Its biggest asset was a massive 50,000 watt signal on a clear channel – 540, at a time when there weren’t a lot of stations that high up on the dial. And no, I don’t know why their Happy New Year greeting is upside down. This “GTO” didn’t have anything to do with the sports car. Instead, it stood for Gulf To Ocean, a reflection of that amazing reach. It’s now a full time news station.

WING Dayton, Ohio
Not one of the great rock stations in America, but I always loved the call letters. Today, it broadcasts ESPN full time and burgers, like the one on its back cover, are no longer 59 cents.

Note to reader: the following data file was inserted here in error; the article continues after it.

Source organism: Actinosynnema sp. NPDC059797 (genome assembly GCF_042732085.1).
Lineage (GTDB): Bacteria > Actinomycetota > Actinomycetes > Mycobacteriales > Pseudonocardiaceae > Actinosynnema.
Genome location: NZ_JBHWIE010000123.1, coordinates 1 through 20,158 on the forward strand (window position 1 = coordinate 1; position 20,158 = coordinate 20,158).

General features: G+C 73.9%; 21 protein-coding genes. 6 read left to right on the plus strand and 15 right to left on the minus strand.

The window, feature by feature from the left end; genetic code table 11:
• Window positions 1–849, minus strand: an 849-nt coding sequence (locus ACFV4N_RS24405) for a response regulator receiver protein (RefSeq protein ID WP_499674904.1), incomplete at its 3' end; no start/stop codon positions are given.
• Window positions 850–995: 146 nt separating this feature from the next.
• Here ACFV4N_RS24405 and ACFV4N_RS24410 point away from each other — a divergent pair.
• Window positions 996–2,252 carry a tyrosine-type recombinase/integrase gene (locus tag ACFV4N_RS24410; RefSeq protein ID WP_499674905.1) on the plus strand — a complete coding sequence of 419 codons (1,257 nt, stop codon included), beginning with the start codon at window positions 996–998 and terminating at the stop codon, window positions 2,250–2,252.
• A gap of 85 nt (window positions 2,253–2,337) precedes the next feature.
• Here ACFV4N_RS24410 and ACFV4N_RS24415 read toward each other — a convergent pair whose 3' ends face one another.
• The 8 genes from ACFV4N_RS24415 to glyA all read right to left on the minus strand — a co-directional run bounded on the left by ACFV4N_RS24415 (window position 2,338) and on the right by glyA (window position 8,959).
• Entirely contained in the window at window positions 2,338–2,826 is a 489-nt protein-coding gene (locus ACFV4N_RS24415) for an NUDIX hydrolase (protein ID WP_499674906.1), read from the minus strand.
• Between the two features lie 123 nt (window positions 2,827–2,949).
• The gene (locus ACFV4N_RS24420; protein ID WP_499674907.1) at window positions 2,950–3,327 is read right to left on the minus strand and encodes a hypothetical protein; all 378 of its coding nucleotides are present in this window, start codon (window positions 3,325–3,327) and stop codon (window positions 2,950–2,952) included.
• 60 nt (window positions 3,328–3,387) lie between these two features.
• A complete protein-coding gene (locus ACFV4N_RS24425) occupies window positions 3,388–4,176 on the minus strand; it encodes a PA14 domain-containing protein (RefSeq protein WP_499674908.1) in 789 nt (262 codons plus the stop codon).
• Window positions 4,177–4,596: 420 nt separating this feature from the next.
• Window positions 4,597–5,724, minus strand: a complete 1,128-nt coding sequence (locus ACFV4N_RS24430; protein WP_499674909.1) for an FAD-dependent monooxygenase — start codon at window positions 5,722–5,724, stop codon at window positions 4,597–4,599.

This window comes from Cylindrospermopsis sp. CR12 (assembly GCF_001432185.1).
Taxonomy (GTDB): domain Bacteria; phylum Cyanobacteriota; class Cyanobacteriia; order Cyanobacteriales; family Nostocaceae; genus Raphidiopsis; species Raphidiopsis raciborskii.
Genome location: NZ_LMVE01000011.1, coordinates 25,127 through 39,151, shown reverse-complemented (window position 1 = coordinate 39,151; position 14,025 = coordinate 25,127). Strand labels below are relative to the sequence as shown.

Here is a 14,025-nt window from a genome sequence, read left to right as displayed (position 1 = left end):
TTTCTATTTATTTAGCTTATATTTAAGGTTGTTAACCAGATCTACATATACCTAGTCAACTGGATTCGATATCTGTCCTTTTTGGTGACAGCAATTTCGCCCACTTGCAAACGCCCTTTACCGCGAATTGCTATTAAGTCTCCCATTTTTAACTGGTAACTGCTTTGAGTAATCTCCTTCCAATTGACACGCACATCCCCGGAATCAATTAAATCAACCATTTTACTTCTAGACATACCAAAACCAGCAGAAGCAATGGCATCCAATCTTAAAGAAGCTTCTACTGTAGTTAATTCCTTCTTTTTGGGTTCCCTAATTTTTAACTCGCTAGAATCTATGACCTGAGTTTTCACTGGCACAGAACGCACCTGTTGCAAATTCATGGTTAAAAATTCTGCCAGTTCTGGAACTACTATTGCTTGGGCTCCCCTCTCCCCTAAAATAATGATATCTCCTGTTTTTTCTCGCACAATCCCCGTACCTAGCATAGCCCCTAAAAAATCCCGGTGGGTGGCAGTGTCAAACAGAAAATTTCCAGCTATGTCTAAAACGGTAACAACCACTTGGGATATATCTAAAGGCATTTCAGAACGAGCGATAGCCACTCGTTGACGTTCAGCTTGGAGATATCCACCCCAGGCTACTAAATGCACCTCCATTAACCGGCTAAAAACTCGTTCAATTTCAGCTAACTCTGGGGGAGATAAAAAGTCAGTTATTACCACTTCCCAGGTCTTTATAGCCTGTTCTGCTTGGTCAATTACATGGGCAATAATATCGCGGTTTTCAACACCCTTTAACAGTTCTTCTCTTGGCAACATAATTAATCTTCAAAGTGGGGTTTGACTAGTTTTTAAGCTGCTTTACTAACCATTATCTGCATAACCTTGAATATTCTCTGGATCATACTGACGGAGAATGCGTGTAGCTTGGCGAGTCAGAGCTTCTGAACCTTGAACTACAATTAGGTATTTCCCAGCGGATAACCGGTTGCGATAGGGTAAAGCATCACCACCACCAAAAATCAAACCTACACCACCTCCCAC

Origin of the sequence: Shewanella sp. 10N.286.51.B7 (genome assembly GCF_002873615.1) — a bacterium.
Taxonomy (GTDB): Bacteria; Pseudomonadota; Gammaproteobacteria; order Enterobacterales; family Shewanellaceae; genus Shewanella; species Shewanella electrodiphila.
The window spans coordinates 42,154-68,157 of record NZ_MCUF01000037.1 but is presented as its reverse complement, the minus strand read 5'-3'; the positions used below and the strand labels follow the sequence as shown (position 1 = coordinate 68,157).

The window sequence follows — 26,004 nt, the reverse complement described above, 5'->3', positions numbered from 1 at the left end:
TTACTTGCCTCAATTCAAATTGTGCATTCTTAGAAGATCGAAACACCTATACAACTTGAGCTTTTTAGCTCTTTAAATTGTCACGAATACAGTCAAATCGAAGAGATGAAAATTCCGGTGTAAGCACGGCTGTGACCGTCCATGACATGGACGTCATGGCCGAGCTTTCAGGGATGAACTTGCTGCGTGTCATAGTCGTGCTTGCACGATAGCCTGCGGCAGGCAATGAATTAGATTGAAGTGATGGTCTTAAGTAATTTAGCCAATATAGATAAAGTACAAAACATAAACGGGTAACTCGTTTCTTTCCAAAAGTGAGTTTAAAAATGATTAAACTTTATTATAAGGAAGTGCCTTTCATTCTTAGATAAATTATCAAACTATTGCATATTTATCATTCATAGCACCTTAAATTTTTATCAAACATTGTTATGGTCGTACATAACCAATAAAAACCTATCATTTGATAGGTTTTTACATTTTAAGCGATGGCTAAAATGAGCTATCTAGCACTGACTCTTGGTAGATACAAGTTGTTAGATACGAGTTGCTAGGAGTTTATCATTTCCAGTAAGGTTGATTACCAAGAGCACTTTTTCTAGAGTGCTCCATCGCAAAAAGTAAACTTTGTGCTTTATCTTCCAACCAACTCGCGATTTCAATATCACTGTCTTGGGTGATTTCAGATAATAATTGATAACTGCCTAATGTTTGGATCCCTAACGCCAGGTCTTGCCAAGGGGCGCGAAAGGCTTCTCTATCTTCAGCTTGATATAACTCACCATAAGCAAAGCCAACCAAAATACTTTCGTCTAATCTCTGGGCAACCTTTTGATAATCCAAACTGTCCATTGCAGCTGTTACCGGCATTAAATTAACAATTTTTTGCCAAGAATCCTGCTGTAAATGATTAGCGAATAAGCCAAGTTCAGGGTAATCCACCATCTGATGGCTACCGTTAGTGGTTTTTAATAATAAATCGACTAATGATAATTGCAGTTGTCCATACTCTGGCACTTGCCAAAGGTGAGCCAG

WJET eked out amazing success as a Top 40 station despite a terrible signal on 1400 AM. Notice the now dated reference to “Housewife time” in the jock line-up.
WRIE was a direct competitor to WJET, which also did well. Both were close together on the AM dial, with WRIE at 1330 and WJET at 1400. And both now deal with the spoken word – JET is all talk while RIE is strictly sports – and is now at 1260.

WLOF Orlando
A great station in what would eventually become the home of Walt Disney World, its chart was nothing special – just a one sheet that looked like it was turned out in someone’s typewriter.  
And check out that pick hit of the week. “She Sang Hymns Out Of Tune” by Jesse Lee Kincaid. I’m guessing that wasn’t the only thing out of tune that week. But at least it’s appropriate. After years as Orlando’s #1 Top 40 station, it’s now religious and is known as WTLN. And the WLOF calls? They’re presently being used by a Catholic station at 101.7 FM near Buffalo.
WMBM Miami